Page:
On an average day, one out of every seven American adults will make a trip to the grocery store, as reported by the Time Use Institute. Those Americans will spend about 43 minutes stocking up on butter and bread, perusing apples and avocados and pushing their shopping carts down polished alleys of frozen food.
And to those of us in the dairy industry, we ardently hope for those shopping carts to roll to the dairy case and for that American shopper to retrieve a gallon of milk—plus some yogurt, sour cream and cheese while they’re at it.
The United States’ largest operator of traditional grocery stores is Kroger, welcoming a large portion of those grocery store shoppers each day. When you’re in the state of Michigan, that gallon of milk is bottled at the Michigan Dairy and best of all, it starts with ‘Pure Michigan’ milk. The Michigan Dairy, operated by the Kroger Co. of Michigan, is now celebrating 50 years bringing fresh, wholesome milk to their customers.
“Michigan Dairy in Livonia, Michigan, opened in August 1967 as The Kroger Dairy producing fluid milk, culture and ice cream. In the early 1980s the name changed to Michigan Dairy to accommodate custom sales,” said Regina Kopera, site leader of the Michigan Dairy.
For a short time, a custom account contributed to over 50 percent of the product being produced at the plant. When that business was acquired by another company, that volume was replaced with Kroger products and the plant is currently focused on fluid milk, cottage cheese and sour cream, according to Kopera.
“We bottle an average of 100,000 gallons of milk a day. It takes around 13,750 cows to supply Michigan Dairy daily,” Kopera continued.
And where might you find those 13,750 cows? On none other than MMPA member farms.
It started with a three-year, 100 percent supply contract when the plant opened. And today, 50 years later, the Michigan Dairy’s receiving bays still welcome MMPA-contracted haulers and process MMPA member milk for 152 Kroger stores in Michigan and Ohio.
Jack Barnes, the general manager of MMPA in 1967, described the full supply agreement between MMPA and Kroger in a column in the Michigan Milk Messenger that year. The construction of the plant came at a time when many local receiving stations were closing in favor of milk being brought directly to the plant for processing.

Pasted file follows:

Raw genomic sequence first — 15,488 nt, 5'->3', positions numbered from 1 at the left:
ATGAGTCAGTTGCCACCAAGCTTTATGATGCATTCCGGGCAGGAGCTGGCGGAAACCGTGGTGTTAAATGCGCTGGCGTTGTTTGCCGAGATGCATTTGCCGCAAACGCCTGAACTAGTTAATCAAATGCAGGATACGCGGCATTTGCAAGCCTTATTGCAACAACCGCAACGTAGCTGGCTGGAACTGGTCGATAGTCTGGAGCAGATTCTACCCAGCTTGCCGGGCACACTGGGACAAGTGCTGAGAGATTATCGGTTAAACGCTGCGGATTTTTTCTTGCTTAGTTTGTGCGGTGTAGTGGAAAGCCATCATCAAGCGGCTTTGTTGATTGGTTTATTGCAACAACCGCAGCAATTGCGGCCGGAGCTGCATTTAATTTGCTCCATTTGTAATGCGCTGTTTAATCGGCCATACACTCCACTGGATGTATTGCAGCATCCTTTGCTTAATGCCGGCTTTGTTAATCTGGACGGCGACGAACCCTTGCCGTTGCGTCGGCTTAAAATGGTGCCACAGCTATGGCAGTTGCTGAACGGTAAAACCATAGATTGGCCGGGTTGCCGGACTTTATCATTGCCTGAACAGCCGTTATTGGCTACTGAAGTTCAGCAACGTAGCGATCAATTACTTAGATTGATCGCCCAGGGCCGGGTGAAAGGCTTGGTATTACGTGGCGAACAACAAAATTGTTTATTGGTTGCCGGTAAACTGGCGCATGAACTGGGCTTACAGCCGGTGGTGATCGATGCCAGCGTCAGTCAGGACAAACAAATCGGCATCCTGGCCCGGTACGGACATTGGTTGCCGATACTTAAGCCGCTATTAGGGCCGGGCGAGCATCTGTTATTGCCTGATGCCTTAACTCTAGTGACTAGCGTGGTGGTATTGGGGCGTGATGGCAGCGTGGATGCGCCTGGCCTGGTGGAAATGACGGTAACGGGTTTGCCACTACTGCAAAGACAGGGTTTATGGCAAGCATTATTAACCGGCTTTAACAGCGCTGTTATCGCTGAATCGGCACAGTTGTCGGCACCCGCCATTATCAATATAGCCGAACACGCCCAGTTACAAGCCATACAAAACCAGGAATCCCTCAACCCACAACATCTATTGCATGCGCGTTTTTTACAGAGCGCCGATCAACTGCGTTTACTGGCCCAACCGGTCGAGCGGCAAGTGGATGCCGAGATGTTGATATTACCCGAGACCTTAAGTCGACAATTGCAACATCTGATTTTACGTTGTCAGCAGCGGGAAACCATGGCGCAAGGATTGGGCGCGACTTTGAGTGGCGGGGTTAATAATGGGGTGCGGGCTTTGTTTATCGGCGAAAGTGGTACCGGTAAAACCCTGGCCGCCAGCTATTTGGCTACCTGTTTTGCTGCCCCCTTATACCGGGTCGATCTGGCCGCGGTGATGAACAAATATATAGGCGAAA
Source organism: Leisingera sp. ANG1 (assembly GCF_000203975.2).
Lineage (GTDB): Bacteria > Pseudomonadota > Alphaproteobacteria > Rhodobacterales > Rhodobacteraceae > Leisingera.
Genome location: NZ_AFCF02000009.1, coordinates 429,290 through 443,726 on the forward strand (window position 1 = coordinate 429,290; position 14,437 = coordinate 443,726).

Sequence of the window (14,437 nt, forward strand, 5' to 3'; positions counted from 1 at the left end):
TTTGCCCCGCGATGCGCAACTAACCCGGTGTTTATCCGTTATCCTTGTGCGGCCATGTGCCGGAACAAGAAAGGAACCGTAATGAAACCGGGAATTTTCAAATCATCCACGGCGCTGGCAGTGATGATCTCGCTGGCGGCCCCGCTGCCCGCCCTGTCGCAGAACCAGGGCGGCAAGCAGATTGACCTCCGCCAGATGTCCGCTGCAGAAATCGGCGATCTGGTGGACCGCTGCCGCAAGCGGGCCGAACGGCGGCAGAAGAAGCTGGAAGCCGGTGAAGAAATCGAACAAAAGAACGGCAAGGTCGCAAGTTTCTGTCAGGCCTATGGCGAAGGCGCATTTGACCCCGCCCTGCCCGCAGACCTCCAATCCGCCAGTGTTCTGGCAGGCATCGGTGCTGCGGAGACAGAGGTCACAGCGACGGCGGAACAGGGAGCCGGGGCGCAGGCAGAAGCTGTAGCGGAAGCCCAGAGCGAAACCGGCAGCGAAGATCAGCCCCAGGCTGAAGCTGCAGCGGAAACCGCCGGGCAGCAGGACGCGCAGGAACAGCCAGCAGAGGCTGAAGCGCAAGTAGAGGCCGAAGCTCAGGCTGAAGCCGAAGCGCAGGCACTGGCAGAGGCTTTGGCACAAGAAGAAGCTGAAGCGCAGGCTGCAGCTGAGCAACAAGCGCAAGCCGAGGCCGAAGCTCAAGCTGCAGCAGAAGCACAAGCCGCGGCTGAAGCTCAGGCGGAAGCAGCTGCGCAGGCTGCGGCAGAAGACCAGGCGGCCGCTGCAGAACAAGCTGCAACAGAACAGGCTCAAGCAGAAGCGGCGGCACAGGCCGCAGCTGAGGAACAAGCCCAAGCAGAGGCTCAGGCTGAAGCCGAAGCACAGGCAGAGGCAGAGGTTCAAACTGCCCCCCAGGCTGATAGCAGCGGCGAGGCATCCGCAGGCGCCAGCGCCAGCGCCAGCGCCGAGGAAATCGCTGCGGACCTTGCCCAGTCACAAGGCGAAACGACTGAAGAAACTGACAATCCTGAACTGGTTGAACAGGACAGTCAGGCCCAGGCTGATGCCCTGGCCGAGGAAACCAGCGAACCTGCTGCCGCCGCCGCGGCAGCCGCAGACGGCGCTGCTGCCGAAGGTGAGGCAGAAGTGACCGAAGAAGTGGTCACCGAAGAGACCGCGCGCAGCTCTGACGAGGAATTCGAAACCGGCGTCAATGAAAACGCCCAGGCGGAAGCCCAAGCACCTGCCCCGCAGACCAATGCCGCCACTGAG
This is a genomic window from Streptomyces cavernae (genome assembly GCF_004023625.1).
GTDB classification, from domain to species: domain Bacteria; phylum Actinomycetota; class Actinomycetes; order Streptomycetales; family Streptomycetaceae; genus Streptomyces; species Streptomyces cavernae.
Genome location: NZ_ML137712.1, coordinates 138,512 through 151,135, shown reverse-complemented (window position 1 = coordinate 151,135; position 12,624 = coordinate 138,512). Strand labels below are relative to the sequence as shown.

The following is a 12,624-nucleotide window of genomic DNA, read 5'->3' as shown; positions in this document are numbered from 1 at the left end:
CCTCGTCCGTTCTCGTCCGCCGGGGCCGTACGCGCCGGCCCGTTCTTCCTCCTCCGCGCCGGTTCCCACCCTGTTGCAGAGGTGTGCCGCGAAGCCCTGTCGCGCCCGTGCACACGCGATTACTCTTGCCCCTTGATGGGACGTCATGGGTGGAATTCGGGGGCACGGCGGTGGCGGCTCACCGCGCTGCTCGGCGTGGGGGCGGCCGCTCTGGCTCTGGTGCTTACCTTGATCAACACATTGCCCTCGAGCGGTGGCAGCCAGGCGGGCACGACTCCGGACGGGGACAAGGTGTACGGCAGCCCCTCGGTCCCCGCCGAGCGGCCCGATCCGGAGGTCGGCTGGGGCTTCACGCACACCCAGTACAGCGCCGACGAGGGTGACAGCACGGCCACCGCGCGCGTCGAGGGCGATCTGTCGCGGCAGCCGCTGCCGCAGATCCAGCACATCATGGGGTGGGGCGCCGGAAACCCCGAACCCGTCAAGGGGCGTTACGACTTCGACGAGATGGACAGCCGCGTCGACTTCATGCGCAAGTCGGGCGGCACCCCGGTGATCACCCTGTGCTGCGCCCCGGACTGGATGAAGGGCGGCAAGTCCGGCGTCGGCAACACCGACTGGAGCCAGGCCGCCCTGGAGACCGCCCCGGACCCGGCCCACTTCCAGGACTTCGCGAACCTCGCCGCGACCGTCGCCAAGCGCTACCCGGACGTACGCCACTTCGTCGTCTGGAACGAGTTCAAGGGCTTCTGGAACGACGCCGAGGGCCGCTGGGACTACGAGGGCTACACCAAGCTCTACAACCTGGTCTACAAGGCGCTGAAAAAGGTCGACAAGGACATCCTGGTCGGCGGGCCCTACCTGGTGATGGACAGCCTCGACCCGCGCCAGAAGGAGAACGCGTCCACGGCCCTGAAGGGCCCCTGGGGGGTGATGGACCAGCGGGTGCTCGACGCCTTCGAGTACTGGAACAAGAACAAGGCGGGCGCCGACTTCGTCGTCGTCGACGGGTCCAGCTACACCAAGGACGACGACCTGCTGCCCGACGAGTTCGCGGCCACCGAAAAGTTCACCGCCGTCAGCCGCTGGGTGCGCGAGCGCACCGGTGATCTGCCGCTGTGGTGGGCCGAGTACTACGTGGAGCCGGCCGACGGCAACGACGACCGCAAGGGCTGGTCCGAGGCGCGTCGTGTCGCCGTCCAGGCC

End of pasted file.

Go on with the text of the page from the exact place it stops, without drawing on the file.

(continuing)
“We think this agreement is very important to MMPA and to all dairymen,” wrote Barnes. He noted arrangements like this one were part of MMPA’s strategy at the time and provide “long range stability to MMPA’s program.”
The agreement continues to provide value to MMPA members today, but only now, MMPA and Kroger work together on more initiatives than just bottling and processing milk from member farms.
MMPA honored The Kroger Co. of Michigan with the inaugural Valued Partner Award at MMPA’s 101st Annual State Delegate Meeting on March 23. The two organizations have sustained a partnership that extends into a variety of initiatives from food security to youth development to dairy promotion.
In his speech recognizing The Kroger Co. of Michigan with the award, MMPA President Ken Nobis referenced MMPA’s core values—quality, integrity, progressive, leadership and community—as indicative of MMPA’s relationship with Kroger that extends beyond just a supply agreement.
“Through these values, MMPA remains focused on the needs of our members and our community,” Nobis explained. “They also have steered us to partner with organizations and customers who share our values. One such customer who we have partnered with over the years is The Kroger Co. of Michigan.”
According to The Kroger Co. of Michigan, they continually give back to their communities in the areas of hunger relief, better health, sustainability, good neighbor activities and diversity. “We are committed to helping individuals and organizations within the communities we serve, which is why we surveyed our customers and associates to determine what key areas would allow us to make the greatest impact.”
In celebration of the 50th anniversary of the Michigan Dairy, Kroger hosted an open house for the community on August 12. Over 1,000 attendees had the opportunity to tour the plant, participate in games and activities while learning more about dairy.
Horning Farms, the MMPA member farm that has supplied the Michigan Dairy for the longest period of time, brought a cow and a calf to show. Meanwhile, three Michigan Dairy Ambassadors–Lindsey Sharrard, Steven Wilkinson and Mason Horning—engaged in conversations about dairy with the plant visitors.
More and more consumers hope to spend their money with a company committed to its values and giving back to local communities. Reaching each shopper every day is increasingly challenging, but The Kroger Co. of Michigan’s initiatives with local dairy farmers and other crucial communities may just be the key.
–Allison Stuby Miller
This article originally appeared in the September issue of the Michigan Milk Messenger.